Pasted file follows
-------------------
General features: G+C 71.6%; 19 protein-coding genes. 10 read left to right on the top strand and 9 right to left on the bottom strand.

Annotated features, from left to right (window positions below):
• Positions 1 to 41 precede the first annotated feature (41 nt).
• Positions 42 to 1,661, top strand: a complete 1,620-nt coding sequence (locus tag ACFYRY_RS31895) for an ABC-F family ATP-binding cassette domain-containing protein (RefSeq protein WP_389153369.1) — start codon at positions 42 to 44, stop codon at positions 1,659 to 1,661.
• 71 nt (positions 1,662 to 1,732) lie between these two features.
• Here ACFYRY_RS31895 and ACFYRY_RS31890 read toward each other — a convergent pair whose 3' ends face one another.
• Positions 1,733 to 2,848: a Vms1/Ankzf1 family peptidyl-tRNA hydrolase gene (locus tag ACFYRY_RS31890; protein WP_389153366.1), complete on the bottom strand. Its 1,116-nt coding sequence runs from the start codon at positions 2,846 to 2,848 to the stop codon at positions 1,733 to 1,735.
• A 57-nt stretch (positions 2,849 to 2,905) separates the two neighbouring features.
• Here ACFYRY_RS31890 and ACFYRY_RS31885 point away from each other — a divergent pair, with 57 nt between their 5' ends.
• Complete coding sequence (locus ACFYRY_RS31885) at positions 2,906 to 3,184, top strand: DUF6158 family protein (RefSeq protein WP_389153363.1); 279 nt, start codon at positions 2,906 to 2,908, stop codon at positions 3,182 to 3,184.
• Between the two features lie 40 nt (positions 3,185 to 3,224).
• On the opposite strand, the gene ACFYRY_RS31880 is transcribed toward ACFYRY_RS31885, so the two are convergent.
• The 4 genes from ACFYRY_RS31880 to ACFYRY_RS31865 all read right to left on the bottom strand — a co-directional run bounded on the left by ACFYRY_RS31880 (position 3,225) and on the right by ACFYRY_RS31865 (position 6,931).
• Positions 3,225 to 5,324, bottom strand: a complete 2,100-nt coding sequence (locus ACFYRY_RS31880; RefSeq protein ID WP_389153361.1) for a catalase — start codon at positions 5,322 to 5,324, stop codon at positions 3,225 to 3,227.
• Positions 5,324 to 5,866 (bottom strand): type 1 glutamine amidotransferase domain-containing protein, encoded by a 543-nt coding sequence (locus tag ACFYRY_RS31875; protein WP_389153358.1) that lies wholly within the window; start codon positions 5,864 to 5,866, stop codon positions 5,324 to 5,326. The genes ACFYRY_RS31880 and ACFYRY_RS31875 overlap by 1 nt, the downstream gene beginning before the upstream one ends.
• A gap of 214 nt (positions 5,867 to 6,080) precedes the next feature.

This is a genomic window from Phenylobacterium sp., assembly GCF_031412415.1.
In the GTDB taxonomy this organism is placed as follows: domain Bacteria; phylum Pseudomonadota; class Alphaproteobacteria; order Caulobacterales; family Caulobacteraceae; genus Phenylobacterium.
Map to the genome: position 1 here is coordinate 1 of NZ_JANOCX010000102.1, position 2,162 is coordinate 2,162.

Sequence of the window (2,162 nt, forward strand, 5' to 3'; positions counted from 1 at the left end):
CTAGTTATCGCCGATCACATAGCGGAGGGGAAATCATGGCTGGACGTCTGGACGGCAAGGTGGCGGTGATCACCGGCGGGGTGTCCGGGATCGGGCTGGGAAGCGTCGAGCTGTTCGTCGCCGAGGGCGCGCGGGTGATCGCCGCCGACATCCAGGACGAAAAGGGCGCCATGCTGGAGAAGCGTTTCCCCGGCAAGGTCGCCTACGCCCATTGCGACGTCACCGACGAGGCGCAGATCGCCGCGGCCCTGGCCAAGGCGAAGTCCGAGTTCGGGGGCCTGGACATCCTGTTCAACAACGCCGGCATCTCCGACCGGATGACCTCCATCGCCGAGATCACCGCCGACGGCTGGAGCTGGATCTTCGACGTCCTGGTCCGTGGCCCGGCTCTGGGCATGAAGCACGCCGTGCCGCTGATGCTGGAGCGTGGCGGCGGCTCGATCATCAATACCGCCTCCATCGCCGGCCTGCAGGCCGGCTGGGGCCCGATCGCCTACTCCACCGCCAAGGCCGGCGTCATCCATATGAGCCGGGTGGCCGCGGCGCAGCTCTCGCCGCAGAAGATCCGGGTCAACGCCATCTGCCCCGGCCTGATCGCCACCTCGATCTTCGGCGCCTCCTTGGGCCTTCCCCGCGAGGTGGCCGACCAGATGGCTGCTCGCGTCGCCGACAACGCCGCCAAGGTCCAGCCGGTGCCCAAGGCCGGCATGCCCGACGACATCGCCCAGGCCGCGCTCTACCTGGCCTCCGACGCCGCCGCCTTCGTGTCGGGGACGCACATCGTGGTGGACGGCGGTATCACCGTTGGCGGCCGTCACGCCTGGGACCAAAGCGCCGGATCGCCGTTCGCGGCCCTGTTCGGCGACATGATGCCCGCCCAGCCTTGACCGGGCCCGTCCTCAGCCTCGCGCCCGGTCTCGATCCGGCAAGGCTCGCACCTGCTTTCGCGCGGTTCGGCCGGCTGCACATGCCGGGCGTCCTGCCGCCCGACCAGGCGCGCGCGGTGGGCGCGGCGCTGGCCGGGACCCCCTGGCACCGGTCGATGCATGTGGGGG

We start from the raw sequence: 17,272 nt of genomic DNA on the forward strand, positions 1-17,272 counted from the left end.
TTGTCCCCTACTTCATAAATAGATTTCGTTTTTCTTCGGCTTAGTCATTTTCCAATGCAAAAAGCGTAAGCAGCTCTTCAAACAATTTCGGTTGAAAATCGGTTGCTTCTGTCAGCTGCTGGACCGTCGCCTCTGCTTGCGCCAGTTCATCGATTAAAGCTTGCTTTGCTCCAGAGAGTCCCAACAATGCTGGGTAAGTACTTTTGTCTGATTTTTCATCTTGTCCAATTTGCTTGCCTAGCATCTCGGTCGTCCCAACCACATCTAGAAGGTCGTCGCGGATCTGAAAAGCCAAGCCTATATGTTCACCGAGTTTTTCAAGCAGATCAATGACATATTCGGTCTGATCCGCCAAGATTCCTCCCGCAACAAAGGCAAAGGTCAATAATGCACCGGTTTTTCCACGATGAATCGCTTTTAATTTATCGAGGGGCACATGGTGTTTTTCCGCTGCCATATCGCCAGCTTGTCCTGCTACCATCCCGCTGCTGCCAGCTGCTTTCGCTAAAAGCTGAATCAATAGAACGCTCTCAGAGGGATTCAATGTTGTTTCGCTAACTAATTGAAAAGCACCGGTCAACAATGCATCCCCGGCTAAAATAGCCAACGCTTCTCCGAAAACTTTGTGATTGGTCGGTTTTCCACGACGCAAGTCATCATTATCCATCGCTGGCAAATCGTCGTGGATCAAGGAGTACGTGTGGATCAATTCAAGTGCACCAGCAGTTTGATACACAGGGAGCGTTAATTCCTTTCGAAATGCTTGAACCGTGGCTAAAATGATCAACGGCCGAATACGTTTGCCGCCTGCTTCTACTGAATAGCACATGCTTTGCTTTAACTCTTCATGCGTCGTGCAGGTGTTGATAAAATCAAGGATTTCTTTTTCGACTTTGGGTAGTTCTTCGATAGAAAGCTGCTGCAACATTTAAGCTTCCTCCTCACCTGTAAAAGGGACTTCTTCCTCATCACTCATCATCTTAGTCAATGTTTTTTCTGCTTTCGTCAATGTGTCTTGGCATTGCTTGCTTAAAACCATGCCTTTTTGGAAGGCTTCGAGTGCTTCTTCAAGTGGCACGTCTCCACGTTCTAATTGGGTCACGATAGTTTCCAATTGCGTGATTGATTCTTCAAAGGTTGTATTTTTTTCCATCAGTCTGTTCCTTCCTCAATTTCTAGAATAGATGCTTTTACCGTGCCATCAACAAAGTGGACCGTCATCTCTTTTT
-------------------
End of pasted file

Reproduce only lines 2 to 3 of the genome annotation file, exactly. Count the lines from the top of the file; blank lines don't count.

Annotated features, from left to right (window positions below):
• Positions 1 to 41 precede the first annotated feature (41 nt).